One must understand which foods are yin and which foods are yang, the five transformations of energy along with the organs, foods, and conditions associated with each, whether a particular “disorder” is basically yin and yang or a combination of both and finally, and how to adjust the energy in the diet through proper cooking. So let’s begin:
Yin foods that are detrimental to mental health:
Drugs, alcohol, milk, ice cream, whipped cream, sugar, honey, fruits (especially tropical fruits), fruit juices, raw oil, mayonnaise, cider and wine vinegars, potatoes, tomatoes, carbonated beverages, carob, canola oil, and (unfortunately for women) chocolate (!) as well as chemically processed foods home care and body care products, (especially hair bleaches, colors and permanents.)
Yang foods that are detrimental to mental health:
These include meat, cheese, eggs, poultry, baked flour—salt, hard baked bread, deep-fried food, salty crackers and chips, as well as too much dry, pressure-cooked rice without balancing factors.
The Five Transformations Theory:
In this theory, life energy or Ki comes into and goes out of existence through five stages: the upward moving stages are referred to as tree and fire energy and the downward moving stages are referred to as soil or metal energy. Water is a floating stage where energy is just beginning to move like in the early morning hours.
Water energy is related to the kidneys and bladder and is associated with more floating, flexible, adaptable thinking. Strong kidney energy is necessary for self-confidence, high self-esteem, the realization of goals and dreams, -- making money, bearing and raising children, running a business, managing social relationships and all day- to-day activities. Imbalances in these organs are associated with timidity, fear, hopelessness and paranoia. Foods that nourish the kidneys include buckwheat, beans (in moderation) and sea salt.
Tree energy is associated with the liver/gall bladder gives birth to feeling idealistic, happy, optimistic and romantic. A person with a healthy liver and gall bladder is patient, persevering, hopeful and optimistic, fun to be with, and looks easily to the future. Such a person an begin new projects at any time, learn new skills, have visionary ideas for creating a business, decorating the home, planting flowers and gardens and so on.Imbalances in the liver or gallbladder give rise to irritability, anger, thoughts of violence, and, in the extreme, hatred and violent actions. Rapidly growing young greens, sprouts, a sour taste, fermented foods such as sauerkraut and pickles as well as barley and wheat nourish this energy.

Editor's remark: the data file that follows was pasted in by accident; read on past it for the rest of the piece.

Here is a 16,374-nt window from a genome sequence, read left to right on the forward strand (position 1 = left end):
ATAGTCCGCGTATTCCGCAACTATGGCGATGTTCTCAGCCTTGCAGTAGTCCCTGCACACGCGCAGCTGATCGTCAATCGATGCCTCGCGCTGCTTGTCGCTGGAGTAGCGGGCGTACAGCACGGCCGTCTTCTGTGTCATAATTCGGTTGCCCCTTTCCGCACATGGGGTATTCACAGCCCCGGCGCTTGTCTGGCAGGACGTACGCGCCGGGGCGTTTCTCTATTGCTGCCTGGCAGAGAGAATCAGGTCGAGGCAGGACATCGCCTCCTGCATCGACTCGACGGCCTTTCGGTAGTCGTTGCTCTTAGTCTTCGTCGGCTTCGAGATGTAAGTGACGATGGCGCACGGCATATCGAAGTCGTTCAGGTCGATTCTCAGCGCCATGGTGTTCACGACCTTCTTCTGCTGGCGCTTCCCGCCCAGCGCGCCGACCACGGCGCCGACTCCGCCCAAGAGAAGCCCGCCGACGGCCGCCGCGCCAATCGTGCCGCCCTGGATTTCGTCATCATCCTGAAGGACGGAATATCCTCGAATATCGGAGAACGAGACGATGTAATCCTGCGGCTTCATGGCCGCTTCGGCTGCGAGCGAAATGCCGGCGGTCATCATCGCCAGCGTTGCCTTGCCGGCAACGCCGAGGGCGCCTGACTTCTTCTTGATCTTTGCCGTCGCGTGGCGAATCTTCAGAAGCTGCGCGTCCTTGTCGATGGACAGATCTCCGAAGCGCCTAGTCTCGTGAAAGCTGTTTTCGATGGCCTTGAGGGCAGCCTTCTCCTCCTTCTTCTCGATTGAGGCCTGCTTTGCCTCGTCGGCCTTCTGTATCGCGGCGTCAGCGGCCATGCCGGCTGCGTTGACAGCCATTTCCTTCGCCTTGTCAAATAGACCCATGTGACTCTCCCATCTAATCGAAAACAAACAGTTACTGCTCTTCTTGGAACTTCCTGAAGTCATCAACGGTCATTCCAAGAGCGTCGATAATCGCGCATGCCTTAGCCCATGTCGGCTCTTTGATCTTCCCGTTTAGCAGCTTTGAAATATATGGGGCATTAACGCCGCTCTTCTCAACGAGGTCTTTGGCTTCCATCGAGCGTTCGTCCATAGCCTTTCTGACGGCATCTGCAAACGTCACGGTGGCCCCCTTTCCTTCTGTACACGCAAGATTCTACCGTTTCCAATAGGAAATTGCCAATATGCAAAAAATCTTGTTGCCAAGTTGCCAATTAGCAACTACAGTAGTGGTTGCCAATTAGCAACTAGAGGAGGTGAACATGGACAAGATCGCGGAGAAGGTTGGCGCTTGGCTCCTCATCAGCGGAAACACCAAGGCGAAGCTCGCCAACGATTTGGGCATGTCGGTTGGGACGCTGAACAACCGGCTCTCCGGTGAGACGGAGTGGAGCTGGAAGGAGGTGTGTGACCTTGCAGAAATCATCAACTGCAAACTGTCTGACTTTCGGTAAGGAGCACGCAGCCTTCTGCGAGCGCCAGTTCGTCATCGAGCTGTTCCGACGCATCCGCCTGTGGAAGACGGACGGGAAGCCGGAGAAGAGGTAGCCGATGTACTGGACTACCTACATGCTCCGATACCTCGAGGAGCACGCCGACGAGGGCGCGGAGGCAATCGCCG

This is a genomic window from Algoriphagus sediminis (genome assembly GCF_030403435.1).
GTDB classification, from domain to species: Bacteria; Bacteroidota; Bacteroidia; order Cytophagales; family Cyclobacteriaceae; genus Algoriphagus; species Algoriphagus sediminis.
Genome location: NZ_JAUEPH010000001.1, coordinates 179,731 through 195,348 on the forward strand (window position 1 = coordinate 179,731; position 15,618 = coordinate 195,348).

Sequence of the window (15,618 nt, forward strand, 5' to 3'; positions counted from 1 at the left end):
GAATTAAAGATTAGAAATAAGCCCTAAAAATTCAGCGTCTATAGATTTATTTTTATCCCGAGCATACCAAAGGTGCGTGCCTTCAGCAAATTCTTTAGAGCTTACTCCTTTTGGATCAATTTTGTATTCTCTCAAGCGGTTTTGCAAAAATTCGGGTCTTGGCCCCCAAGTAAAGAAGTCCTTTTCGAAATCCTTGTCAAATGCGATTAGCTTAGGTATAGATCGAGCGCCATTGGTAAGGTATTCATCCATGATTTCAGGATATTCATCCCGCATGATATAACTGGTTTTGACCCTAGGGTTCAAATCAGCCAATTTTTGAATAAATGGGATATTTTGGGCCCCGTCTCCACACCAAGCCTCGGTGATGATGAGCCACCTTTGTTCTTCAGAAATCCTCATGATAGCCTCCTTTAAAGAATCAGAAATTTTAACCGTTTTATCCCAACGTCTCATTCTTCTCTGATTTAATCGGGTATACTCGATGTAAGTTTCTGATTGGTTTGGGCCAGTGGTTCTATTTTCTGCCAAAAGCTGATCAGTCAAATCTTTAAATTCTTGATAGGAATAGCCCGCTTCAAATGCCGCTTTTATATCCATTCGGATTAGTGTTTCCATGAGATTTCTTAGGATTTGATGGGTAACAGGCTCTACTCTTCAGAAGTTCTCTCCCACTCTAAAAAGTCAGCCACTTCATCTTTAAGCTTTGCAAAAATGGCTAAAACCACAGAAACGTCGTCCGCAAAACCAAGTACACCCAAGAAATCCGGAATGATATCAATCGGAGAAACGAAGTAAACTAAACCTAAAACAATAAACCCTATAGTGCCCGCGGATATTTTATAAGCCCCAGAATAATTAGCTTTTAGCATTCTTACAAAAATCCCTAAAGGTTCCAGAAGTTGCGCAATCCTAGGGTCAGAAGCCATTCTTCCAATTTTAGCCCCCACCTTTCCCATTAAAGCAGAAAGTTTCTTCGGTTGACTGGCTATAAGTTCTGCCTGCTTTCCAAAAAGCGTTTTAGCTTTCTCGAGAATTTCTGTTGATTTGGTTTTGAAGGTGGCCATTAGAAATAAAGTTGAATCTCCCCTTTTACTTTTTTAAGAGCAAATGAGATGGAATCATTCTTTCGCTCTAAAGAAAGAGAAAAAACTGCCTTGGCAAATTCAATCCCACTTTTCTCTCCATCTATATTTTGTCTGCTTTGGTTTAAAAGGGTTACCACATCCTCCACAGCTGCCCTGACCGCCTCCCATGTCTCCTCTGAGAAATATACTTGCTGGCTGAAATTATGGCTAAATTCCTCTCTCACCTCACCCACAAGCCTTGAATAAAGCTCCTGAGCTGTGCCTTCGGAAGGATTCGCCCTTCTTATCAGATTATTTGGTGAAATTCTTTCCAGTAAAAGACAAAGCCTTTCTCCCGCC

Active, upward, expanding Fire energy that is like the energy we experience in the middle of the day or middle of summer is associated with the heart and a bright, active mind. People with this nature may enjoy participating in many different sports or becoming avid sports fans or cheerleaders. They are intrinsically outgoing, usually enjoy music, videos, weddings, and many other social events. They often exhibit a passionate nature and enjoy affairs of the heart as well. Fire energy is associated with the heart, small intestines, brain and central nervous system. Extreme sensitivity, excessive talking and nervousness are caused by imbalances in this organ. Large leafy greens, foods with a slight bitter taste such as burdock and watercress, corn and some fruits nourish this energy.
The stable, downward energy associated with Soil and the spleen/pancreas /stomach is a balanced energy and creates a thoughtful, considerate, compassionate, and a slightly more inward type person. This person may prefer to read than go to a movie for example. They are often also involved in activities related to the earth such as food production, food sales, teaching and writing about diet and health, or cooking. Anxiety, doubt, skepticism and worry are associated with imbalances in this area. Spleen energy is nourished by the naturally sweet taste of grains, especially millet, and round vegetables such as cabbage.
The condensed energy sometimes referred to as “metal” energy is associated with the lungs and large intestines and creates a self-reflective, orderly mind that can easily begin and run a business, master the computer, learn different languages easily and guide others. Stagnation in this area can contribute to sadness and chronic complaining in the initial stages but continued imbalances can create obsessive-compulsive behaviors as well as depression. Rice, root vegetables and foods with a slight pungent taste such as leek, turnip, and daikon nourish this energy.
There are two cycles that illustrate the interaction between these energies. One is the Cycle of Support – in which each energy generates, produces or nourishes the succeeding element. Wood nourished fire, fire produces earth, earth generates metal and so on. The other cycle is the Cycle of Destruction in which one energy destroys or limits the energy of an opposite nature. Fire destroys metal, soil harms the kidneys, tree energy limits soil energy and so on.